The European Industrial Hemp Association has received a letter from German Federal Ministry of Food and Agriculture (BMEL) leading to a conclusion that supports EIHA’s position that the full spectrum of natural cannabinoids contained in the hemp plant, to which among others the cannabinoid cannabidiol (CBD) belongs are not Novel.
The European Industrial Hemp Association (EIHA) has achieved a groundbreaking success in the discussion about the generally permissible trade and sale of CBD-containing products. According to the report, the German Federal Government and the German Federal Ministry of Food and Agriculture (BMEL) have clearly endorsed the view of the EIHA: Foodstuffs containing parts of the hemp plant are in principle not “Novel Foods” within the meaning of Regulation (EU) 2015/2283.
“Thus, hemp food products made from traditionally produced extracts with the natural full spectrum of the cannabinoids contained in the hemp plant are not Novel Foods. For the German hemp food industry this statement by the government and the ministry is an important milestone”, says Daniel Kruse, President of the EIHA.
He added: “CBD is a completely natural, non-psychotic ingredient of industrial hemp and has been consumed for thousands of years via the hemp seeds, flowers and leaves and processed into high-quality food, including through traditional extraction techniques.”
- Cannabidiol (CBD) is a natural substance contained in the crop Cannabis sativa L., which is from EU-certified cultivation and which has always been and still is mainly found in the flowers and leaves of this plant, along with other cannabinoids.
- The aforementioned plant Cannabis sativa L. (“hemp”) and its parts, namely its seeds as well as its processed flowers and leaves, are, in the opinion of the Federal Government, “foodstuffs” within the meaning of Section 2(2) of the LFGB in conjunction with Article 2 of Directive (EU) 178/2002 and thus not medicinal products and therefore do not require a marketing authorisation as medicinal products.
- The consumption of CBD-containing parts of the plant Cannabis sativa L., in particular hemp leaves or flowers or their extracts, was already taking place to a considerable extent within the EU or its member states before the Novel Food Regulation came into force on 15.05.1997. Therefore, cannabis products containing CBDs are not “Novel” and therefore do not require prior authorisation under Article 6 of Regulation (EU) 2015/2283 (so-called “Novel Food Regulation”).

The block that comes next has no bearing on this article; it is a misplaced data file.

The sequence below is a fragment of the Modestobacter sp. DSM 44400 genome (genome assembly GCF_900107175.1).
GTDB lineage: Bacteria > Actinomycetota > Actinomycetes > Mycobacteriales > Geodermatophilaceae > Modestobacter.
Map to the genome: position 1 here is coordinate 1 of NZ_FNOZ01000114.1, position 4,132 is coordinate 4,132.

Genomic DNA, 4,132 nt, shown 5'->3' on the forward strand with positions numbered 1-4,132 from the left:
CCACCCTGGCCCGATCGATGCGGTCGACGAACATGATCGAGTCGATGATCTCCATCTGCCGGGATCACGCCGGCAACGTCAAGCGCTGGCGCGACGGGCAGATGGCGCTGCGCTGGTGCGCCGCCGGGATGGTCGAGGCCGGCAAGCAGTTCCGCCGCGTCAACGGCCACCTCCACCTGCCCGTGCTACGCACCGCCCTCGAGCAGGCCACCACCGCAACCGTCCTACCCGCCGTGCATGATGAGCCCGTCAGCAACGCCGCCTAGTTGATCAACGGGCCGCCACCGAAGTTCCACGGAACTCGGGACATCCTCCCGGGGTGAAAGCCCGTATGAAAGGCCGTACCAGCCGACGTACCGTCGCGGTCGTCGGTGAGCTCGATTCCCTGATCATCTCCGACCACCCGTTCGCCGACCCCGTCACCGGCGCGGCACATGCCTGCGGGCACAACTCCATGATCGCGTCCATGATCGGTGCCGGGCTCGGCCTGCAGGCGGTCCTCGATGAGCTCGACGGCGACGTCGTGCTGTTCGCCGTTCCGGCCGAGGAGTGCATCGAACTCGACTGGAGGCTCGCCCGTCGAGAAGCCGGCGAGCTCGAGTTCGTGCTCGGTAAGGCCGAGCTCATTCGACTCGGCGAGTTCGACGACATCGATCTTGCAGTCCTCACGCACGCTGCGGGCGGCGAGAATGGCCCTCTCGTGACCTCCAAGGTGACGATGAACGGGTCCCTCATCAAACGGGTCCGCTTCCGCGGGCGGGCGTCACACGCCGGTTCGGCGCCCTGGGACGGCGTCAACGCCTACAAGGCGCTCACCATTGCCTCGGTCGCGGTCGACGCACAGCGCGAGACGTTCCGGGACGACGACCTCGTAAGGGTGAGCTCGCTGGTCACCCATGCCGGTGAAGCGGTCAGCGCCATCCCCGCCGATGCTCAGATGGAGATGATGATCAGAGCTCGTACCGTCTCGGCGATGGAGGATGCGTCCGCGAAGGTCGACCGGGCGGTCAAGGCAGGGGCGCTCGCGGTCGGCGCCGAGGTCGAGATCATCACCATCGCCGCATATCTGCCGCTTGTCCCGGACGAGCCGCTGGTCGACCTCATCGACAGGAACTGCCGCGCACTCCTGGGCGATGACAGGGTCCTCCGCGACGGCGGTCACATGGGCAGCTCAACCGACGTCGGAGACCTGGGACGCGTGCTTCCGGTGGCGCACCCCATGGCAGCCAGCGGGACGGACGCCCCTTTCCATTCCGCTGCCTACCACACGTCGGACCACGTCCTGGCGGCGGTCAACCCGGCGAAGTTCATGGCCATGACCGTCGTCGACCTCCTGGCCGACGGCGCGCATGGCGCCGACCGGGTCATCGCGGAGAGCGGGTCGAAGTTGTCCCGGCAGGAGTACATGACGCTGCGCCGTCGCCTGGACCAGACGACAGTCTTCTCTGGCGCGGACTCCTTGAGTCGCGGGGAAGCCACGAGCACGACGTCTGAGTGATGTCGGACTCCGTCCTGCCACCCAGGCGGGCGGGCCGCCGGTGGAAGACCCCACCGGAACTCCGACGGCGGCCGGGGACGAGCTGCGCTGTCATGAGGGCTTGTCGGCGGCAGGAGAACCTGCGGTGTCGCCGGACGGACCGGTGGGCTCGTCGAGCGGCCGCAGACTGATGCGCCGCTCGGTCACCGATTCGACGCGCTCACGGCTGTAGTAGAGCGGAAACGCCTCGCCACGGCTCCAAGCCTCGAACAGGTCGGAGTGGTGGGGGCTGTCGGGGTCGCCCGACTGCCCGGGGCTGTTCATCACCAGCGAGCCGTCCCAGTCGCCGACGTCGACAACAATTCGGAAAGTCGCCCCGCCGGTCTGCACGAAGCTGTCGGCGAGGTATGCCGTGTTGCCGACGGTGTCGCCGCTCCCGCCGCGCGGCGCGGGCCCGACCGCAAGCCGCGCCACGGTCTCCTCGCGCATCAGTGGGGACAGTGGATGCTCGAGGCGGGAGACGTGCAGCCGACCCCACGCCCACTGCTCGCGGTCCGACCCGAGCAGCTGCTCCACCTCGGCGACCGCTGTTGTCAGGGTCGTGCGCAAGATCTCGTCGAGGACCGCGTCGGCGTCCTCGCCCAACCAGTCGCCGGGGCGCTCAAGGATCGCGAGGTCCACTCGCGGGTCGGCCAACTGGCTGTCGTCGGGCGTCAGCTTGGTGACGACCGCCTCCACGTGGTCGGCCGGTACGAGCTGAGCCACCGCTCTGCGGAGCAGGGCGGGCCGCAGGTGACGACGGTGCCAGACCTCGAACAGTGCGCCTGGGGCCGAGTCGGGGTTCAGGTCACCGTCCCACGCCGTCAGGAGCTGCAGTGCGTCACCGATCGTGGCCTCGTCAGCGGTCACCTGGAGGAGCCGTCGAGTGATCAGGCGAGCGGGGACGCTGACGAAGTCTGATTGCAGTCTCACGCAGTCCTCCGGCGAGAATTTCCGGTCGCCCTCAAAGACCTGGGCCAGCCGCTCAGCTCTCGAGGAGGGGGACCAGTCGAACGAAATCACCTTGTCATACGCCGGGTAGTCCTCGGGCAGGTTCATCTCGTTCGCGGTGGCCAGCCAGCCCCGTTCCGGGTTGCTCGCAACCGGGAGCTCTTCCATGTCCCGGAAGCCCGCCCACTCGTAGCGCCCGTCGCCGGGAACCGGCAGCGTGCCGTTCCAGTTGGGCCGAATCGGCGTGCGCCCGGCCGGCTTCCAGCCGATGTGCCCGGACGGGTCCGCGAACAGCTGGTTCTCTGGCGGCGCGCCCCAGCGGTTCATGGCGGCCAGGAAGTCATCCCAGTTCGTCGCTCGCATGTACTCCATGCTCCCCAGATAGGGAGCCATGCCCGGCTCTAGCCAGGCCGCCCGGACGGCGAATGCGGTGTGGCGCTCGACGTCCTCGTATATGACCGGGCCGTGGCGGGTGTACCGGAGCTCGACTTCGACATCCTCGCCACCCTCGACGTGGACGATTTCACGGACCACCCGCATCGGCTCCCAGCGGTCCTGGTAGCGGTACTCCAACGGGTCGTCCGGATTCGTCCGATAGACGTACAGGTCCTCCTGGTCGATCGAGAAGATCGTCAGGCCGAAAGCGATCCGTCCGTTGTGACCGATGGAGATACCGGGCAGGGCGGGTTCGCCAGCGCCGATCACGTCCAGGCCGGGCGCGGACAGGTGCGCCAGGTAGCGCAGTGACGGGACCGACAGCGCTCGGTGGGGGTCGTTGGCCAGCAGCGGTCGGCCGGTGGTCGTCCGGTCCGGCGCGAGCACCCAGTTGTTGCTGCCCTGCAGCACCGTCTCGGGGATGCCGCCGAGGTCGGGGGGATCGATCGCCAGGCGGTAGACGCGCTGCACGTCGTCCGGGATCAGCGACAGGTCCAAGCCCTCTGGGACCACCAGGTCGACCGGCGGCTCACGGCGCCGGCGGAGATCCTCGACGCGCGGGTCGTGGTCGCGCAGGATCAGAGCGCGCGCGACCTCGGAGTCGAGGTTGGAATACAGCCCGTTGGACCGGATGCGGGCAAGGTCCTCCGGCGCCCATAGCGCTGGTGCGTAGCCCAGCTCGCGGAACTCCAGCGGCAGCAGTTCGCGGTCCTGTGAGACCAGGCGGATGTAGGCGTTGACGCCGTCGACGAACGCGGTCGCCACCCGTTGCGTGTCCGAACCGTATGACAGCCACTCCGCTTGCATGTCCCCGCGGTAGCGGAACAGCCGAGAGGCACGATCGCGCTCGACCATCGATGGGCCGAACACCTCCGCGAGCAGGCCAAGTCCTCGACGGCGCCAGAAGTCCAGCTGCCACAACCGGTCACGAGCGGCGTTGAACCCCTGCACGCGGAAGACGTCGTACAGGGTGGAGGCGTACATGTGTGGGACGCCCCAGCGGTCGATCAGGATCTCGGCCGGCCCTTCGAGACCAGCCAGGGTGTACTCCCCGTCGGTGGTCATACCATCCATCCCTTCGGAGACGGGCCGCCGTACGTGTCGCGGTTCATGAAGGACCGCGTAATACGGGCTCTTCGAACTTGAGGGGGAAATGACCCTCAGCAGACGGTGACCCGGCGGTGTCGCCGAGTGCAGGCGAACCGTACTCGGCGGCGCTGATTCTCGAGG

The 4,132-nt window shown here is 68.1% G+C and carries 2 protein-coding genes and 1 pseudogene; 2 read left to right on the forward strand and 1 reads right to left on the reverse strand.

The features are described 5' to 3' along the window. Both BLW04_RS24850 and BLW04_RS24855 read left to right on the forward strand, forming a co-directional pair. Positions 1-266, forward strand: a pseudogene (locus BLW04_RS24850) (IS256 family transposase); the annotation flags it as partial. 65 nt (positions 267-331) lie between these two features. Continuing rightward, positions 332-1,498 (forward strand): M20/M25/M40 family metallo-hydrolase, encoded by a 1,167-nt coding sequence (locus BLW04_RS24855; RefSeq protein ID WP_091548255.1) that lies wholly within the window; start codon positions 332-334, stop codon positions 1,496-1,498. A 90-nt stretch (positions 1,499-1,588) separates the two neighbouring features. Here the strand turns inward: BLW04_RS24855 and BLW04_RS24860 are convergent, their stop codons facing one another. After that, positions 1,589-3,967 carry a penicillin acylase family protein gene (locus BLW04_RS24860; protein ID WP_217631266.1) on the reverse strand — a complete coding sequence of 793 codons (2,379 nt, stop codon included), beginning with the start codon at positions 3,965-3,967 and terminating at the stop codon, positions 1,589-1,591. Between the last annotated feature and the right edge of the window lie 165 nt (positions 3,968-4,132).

- Plant products containing CBD can, therefore, be marketed both as foodstuffs and as food supplements.
EIHA has written to the German Federal Office of Consumer Protection and Food Safety (BVL) and submitted two written communications from the EU Commission to the companies inquiring about this, in which the EU Commission, after consulting its Standing Committee on Foodstuffs, had already declared that:
“…it has been decided that foods containing parts of the hemp plant [such as hemp leaves and flowers – author’s note] are not covered by Regulation (EC) No 258/97 on Novel Foods and Novel Food ingredients.”
Hemp food products that are made from traditional hemp flower/leaf extracts that contain the full natural spectrum of cannabinoids contained in the hemp plant, including the cannabinoid cannabidiol (CBD).
The BVL had admitted in its reply to EIHA that hemp leaves or flowers (which thus contain natural cannabinoids such as CBDs) had in fact been used as an ingredient in foodstuffs before the Novel Food Regulation came into force, and this also included use in the form of extracts.
Federal Government confirms EIHA’s view
In the meantime, EIHA had also directly contacted the Federal Government in Germany. Specifically the Federal Ministry of Food and Agriculture (BMEL) – and criticised this blanket and undifferentiated publication by the BVL, attaching the above-mentioned decisions of the EU Commission and other evidence of the traditional use of hemp as a foodstuff before 15 May 1997.
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